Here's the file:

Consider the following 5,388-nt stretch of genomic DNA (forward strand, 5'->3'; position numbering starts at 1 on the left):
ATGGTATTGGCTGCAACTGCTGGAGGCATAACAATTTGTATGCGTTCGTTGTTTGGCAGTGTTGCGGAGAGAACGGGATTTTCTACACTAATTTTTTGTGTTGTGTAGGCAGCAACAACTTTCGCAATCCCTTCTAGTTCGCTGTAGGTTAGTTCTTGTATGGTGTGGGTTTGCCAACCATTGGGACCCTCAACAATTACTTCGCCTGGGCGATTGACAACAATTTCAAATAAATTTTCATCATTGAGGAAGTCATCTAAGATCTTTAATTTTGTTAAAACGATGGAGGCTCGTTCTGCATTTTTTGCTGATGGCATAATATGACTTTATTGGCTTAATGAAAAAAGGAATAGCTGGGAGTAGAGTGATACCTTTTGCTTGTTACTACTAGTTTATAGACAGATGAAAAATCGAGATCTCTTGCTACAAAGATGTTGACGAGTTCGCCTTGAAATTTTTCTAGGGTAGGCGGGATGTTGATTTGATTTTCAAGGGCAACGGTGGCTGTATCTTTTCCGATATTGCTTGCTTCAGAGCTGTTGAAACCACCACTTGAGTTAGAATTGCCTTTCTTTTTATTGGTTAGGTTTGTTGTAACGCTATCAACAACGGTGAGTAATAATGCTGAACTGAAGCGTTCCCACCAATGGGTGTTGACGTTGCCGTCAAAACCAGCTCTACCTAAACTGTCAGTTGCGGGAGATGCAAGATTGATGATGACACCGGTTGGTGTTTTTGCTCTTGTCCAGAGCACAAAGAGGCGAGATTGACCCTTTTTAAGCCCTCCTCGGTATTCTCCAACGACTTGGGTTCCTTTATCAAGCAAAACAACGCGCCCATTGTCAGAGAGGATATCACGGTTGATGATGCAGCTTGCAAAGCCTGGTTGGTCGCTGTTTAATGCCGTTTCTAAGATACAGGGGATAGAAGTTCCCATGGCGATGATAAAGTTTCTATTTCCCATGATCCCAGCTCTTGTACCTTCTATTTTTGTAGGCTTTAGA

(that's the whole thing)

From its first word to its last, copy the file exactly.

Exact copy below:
Consider the following 5,388-nt stretch of genomic DNA (forward strand, 5'->3'; position numbering starts at 1 on the left):
ATGGTATTGGCTGCAACTGCTGGAGGCATAACAATTTGTATGCGTTCGTTGTTTGGCAGTGTTGCGGAGAGAACGGGATTTTCTACACTAATTTTTTGTGTTGTGTAGGCAGCAACAACTTTCGCAATCCCTTCTAGTTCGCTGTAGGTTAGTTCTTGTATGGTGTGGGTTTGCCAACCATTGGGACCCTCAACAATTACTTCGCCTGGGCGATTGACAACAATTTCAAATAAATTTTCATCATTGAGGAAGTCATCTAAGATCTTTAATTTTGTTAAAACGATGGAGGCTCGTTCTGCATTTTTTGCTGATGGCATAATATGACTTTATTGGCTTAATGAAAAAAGGAATAGCTGGGAGTAGAGTGATACCTTTTGCTTGTTACTACTAGTTTATAGACAGATGAAAAATCGAGATCTCTTGCTACAAAGATGTTGACGAGTTCGCCTTGAAATTTTTCTAGGGTAGGCGGGATGTTGATTTGATTTTCAAGGGCAACGGTGGCTGTATCTTTTCCGATATTGCTTGCTTCAGAGCTGTTGAAACCACCACTTGAGTTAGAATTGCCTTTCTTTTTATTGGTTAGGTTTGTTGTAACGCTATCAACAACGGTGAGTAATAATGCTGAACTGAAGCGTTCCCACCAATGGGTGTTGACGTTGCCGTCAAAACCAGCTCTACCTAAACTGTCAGTTGCGGGAGATGCAAGATTGATGATGACACCGGTTGGTGTTTTTGCTCTTGTCCAGAGCACAAAGAGGCGAGATTGACCCTTTTTAAGCCCTCCTCGGTATTCTCCAACGACTTGGGTTCCTTTATCAAGCAAAACAACGCGCCCATTGTCAGAGAGGATATCACGGTTGATGATGCAGCTTGCAAAGCCTGGTTGGTCGCTGTTTAATGCCGTTTCTAAGATACAGGGGATAGAAGTTCCCATGGCGATGATAAAGTTTCTATTTCCCATGATCCCAGCTCTTGTACCTTCTATTTTTGTAGGCTTTAGA